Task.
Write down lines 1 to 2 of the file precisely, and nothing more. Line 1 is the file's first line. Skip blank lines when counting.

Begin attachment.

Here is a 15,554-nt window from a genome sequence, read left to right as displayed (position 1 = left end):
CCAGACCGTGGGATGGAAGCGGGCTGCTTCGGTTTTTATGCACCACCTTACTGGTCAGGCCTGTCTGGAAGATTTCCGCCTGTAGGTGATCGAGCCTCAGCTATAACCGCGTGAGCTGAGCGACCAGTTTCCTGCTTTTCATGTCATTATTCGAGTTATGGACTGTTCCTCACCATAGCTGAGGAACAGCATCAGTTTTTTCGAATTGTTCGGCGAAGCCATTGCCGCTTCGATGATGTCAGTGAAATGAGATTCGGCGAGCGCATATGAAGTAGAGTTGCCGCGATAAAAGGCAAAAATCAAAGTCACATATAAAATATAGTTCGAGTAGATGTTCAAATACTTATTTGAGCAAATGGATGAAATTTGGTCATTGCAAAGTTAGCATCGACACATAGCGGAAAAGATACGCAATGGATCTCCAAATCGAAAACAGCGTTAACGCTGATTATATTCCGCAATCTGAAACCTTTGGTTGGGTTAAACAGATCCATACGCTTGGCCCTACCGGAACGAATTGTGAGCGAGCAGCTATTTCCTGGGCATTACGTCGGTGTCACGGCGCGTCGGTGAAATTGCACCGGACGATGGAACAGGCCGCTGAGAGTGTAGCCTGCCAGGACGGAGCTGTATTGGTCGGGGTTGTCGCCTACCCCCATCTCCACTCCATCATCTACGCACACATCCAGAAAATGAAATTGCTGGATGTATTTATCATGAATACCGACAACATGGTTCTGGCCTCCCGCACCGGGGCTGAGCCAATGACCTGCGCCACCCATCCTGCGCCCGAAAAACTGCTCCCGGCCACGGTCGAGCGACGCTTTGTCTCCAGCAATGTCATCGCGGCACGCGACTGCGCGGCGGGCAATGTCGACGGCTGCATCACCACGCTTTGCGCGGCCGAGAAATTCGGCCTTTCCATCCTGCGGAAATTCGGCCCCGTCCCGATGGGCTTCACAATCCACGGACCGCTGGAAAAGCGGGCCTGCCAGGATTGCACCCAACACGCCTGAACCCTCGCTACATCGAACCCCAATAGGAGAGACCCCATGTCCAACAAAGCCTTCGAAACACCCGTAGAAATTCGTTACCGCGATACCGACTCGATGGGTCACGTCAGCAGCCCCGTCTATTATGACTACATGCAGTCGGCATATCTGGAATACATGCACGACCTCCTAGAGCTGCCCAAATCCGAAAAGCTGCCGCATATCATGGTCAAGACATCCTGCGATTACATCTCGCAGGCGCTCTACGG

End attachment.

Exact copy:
Here is a 15,554-nt window from a genome sequence, read left to right as displayed (position 1 = left end):
CCAGACCGTGGGATGGAAGCGGGCTGCTTCGGTTTTTATGCACCACCTTACTGGTCAGGCCTGTCTGGAAGATTTCCGCCTGTAGGTGATCGAGCCTCAGCTATAACCGCGTGAGCTGAGCGACCAGTTTCCTGCTTTTCATGTCATTATTCGAGTTATGGACTGTTCCTCACCATAGCTGAGGAACAGCATCAGTTTTTTCGAATTGTTCGGCGAAGCCATTGCCGCTTCGATGATGTCAGTGAAATGAGATTCGGCGAGCGCATATGAAGTAGAGTTGCCGCGATAAAAGGCAAAAATCAAAGTCACATATAAAATATAGTTCGAGTAGATGTTCAAATACTTATTTGAGCAAATGGATGAAATTTGGTCATTGCAAAGTTAGCATCGACACATAGCGGAAAAGATACGCAATGGATCTCCAAATCGAAAACAGCGTTAACGCTGATTATATTCCGCAATCTGAAACCTTTGGTTGGGTTAAACAGATCCATACGCTTGGCCCTACCGGAACGAATTGTGAGCGAGCAGCTATTTCCTGGGCATTACGTCGGTGTCACGGCGCGTCGGTGAAATTGCACCGGACGATGGAACAGGCCGCTGAGAGTGTAGCCTGCCAGGACGGAGCTGTATTGGTCGGGGTTGTCGCCTACCCCCATCTCCACTCCATCATCTACGCACACATCCAGAAAATGAAATTGCTGGATGTATTTATCATGAATACCGACAACATGGTTCTGGCCTCCCGCACCGGGGCTGAGCCAATGACCTGCGCCACCCATCCTGCGCCCGAAAAACTGCTCCCGGCCACGGTCGAGCGACGCTTTGTCTCCAGCAATGTCATCGCGGCACGCGACTGCGCGGCGGGCAATGTCGACGGCTGCATCACCACGCTTTGCGCGGCCGAGAAATTCGGCCTTTCCATCCTGCGGAAATTCGGCCCCGTCCCGATGGGCTTCACAATCCACGGACCGCTGGAAAAGCGGGCCTGCCAGGATTGCACCCAACACGCCTGAACCCTCGCTACATCGAACCCCAATAGGAGAGACCCCATGTCCAACAAAGCCTTCGAAACACCCGTAGAAATTCGTTACCGCGATACCGACTCGATGGGTCACGTCAGCAGCCCCGTCTATTATGACTACATGCAGTCGGCATATCTGGAATACATGCACGACCTCCTAGAGCTGCCCAAATCCGAAAAGCTGCCGCATATCATGGTCAAGACATCCTGCGATTACATCTCGCAGGCGCTCTACGG